6 6 How to Value Goods? Examine tradeoffs that people make in markets Examine tradeoffs that people make in markets Not very helpful for public goods / passive use values. Not very helpful for public goods / passive use values. Examine outcomes from referenda Examine outcomes from referenda How much is a community willing to tax itself to realize a public goods goal? How much is a community willing to tax itself to realize a public goods goal? Highly structured surveys that act as referenda Highly structured surveys that act as referenda Would an individual vote to approve taxing themselves to obtain the benefits of a protected area? Would an individual vote to approve taxing themselves to obtain the benefits of a protected area?

7 7 National Survey Results from April 2006 Percent Stating that governments should “do a lot more” about Percent Stating that governments should “do a lot more” about Reducing air and water pollution70% Reducing air and water pollution70% Maintaining parks and wildlife43% Maintaining parks and wildlife43% Protect species at risk50% Protect species at risk50% Improve roads and highways60% Improve roads and highways60% Encourage economic growth52% Encourage economic growth52% Improve health care73% Improve health care73% Improve education60% Improve education60% Reduce taxes52% Reduce taxes52% Source: Olar et al 2007.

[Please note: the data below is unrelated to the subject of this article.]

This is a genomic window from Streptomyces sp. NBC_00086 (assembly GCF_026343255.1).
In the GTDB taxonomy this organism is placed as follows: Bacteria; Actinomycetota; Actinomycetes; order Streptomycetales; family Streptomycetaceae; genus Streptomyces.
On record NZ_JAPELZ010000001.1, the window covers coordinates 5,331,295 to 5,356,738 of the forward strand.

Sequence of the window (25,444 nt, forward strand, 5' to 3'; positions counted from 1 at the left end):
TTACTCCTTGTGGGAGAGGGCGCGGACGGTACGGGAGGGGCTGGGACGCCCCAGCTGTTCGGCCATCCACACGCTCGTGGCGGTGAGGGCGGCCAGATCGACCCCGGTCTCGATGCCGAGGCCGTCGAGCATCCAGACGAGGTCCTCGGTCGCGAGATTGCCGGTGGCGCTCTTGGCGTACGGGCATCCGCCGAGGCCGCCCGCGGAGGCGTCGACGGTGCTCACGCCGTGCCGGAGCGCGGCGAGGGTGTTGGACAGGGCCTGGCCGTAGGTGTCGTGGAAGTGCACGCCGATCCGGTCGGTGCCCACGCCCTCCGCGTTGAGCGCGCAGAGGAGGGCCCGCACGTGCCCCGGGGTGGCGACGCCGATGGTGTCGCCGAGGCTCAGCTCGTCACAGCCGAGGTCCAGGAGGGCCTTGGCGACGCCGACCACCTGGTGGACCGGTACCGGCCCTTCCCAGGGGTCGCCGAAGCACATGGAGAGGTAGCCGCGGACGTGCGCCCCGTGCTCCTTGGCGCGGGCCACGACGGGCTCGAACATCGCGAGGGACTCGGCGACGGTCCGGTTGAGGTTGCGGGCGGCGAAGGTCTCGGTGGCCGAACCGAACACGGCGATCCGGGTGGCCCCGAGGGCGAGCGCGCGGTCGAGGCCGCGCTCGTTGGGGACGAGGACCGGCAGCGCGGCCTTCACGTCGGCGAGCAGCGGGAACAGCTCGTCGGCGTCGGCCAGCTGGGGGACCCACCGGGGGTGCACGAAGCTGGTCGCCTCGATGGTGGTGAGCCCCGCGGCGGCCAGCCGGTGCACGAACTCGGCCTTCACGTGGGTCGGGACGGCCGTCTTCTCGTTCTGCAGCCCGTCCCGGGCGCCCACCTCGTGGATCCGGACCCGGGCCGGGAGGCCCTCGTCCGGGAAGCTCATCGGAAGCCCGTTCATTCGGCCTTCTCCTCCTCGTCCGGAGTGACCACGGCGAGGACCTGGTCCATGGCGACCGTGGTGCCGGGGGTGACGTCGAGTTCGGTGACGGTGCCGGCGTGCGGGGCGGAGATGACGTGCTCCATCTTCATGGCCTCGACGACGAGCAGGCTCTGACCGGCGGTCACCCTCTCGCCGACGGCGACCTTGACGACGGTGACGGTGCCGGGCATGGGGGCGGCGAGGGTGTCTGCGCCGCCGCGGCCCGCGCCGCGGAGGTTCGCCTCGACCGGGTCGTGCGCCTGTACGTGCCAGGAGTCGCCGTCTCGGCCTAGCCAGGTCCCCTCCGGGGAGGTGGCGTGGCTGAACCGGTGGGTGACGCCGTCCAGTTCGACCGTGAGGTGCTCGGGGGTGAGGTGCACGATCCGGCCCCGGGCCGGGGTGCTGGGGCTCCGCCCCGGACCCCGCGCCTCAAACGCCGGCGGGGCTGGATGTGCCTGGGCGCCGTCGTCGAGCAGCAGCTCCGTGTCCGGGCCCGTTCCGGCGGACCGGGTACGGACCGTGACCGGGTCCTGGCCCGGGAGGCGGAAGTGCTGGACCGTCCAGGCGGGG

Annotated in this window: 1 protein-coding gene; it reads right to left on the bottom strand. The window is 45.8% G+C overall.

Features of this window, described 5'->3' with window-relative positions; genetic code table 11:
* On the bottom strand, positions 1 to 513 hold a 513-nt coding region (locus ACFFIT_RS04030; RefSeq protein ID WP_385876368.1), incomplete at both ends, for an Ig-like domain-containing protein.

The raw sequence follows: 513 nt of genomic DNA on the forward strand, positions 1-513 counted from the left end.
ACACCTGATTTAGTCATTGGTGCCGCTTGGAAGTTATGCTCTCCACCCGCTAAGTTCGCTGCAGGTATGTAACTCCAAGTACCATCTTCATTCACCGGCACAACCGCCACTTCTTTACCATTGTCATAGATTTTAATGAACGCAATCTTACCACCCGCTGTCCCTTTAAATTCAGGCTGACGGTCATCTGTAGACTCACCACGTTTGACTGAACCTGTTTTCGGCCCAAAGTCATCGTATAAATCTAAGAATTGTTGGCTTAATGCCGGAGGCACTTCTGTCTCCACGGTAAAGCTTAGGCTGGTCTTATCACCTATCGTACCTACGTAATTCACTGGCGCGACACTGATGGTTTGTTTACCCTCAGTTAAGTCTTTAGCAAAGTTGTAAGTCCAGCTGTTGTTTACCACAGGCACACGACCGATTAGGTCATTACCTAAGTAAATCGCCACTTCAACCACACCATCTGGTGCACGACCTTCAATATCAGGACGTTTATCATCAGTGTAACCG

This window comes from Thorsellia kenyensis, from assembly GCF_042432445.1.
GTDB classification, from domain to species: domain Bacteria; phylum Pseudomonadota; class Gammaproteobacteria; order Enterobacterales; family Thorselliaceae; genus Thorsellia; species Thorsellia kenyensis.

8 8 Benefits continued Incorporating uncertainty, irreversibility Incorporating uncertainty, irreversibility Changes over time Changes over time Environmental values may be increasing over time Environmental values may be increasing over time Scarcity Scarcity Technology can reduce scarcity for material goods, but not for unique natural environments Technology can reduce scarcity for material goods, but not for unique natural environments But, some important caveats…. But, some important caveats…. Environmental values tend to increase with increasing incomes Environmental values tend to increase with increasing incomes